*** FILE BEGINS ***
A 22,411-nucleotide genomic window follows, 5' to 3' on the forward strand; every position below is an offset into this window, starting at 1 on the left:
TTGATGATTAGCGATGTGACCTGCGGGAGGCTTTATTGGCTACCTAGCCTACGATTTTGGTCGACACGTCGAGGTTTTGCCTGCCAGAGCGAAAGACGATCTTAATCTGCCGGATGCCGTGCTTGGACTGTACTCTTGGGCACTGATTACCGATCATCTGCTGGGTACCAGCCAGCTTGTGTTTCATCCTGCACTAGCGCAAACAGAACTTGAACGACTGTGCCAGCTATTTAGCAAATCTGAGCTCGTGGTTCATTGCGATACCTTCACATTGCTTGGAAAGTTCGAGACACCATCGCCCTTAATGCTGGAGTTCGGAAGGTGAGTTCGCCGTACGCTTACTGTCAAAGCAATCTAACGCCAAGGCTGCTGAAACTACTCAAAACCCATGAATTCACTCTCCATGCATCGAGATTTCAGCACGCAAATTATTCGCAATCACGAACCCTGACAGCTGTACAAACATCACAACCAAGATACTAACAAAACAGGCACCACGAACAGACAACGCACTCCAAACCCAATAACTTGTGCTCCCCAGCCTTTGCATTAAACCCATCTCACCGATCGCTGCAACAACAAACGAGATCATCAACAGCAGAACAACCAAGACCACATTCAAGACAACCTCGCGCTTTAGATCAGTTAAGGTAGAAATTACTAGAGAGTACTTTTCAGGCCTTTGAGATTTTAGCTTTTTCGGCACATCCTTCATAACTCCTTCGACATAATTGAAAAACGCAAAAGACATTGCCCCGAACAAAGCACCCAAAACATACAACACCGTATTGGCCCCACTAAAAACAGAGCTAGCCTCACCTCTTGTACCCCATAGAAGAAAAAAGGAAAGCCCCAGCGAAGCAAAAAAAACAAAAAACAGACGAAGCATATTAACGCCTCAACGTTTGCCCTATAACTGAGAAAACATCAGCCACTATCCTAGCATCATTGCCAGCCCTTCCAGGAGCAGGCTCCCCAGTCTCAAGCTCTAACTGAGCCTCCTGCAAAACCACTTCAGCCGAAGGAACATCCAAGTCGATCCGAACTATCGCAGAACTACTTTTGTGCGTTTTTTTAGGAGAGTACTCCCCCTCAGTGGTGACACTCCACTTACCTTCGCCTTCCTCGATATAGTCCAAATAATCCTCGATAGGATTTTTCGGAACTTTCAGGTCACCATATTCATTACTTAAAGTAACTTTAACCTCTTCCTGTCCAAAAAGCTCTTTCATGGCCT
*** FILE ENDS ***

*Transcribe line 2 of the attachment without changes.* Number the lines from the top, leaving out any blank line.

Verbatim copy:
TTGATGATTAGCGATGTGACCTGCGGGAGGCTTTATTGGCTACCTAGCCTACGATTTTGGTCGACACGTCGAGGTTTTGCCTGCCAGAGCGAAAGACGATCTTAATCTGCCGGATGCCGTGCTTGGACTGTACTCTTGGGCACTGATTACCGATCATCTGCTGGGTACCAGCCAGCTTGTGTTTCATCCTGCACTAGCGCAAACAGAACTTGAACGACTGTGCCAGCTATTTAGCAAATCTGAGCTCGTGGTTCATTGCGATACCTTCACATTGCTTGGAAAGTTCGAGACACCATCGCCCTTAATGCTGGAGTTCGGAAGGTGAGTTCGCCGTACGCTTACTGTCAAAGCAATCTAACGCCAAGGCTGCTGAAACTACTCAAAACCCATGAATTCACTCTCCATGCATCGAGATTTCAGCACGCAAATTATTCGCAATCACGAACCCTGACAGCTGTACAAACATCACAACCAAGATACTAACAAAACAGGCACCACGAACAGACAACGCACTCCAAACCCAATAACTTGTGCTCCCCAGCCTTTGCATTAAACCCATCTCACCGATCGCTGCAACAACAAACGAGATCATCAACAGCAGAACAACCAAGACCACATTCAAGACAACCTCGCGCTTTAGATCAGTTAAGGTAGAAATTACTAGAGAGTACTTTTCAGGCCTTTGAGATTTTAGCTTTTTCGGCACATCCTTCATAACTCCTTCGACATAATTGAAAAACGCAAAAGACATTGCCCCGAACAAAGCACCCAAAACATACAACACCGTATTGGCCCCACTAAAAACAGAGCTAGCCTCACCTCTTGTACCCCATAGAAGAAAAAAGGAAAGCCCCAGCGAAGCAAAAAAAACAAAAAACAGACGAAGCATATTAACGCCTCAACGTTTGCCCTATAACTGAGAAAACATCAGCCACTATCCTAGCATCATTGCCAGCCCTTCCAGGAGCAGGCTCCCCAGTCTCAAGCTCTAACTGAGCCTCCTGCAAAACCACTTCAGCCGAAGGAACATCCAAGTCGATCCGAACTATCGCAGAACTACTTTTGTGCGTTTTTTTAGGAGAGTACTCCCCCTCAGTGGTGACACTCCACTTACCTTCGCCTTCCTCGATATAGTCCAAATAATCCTCGATAGGATTTTTCGGAACTTTCAGGTCACCATATTCATTACTTAAAGTAACTTTAACCTCTTCCTGTCCAAAAAGCTCTTTCATGGCCT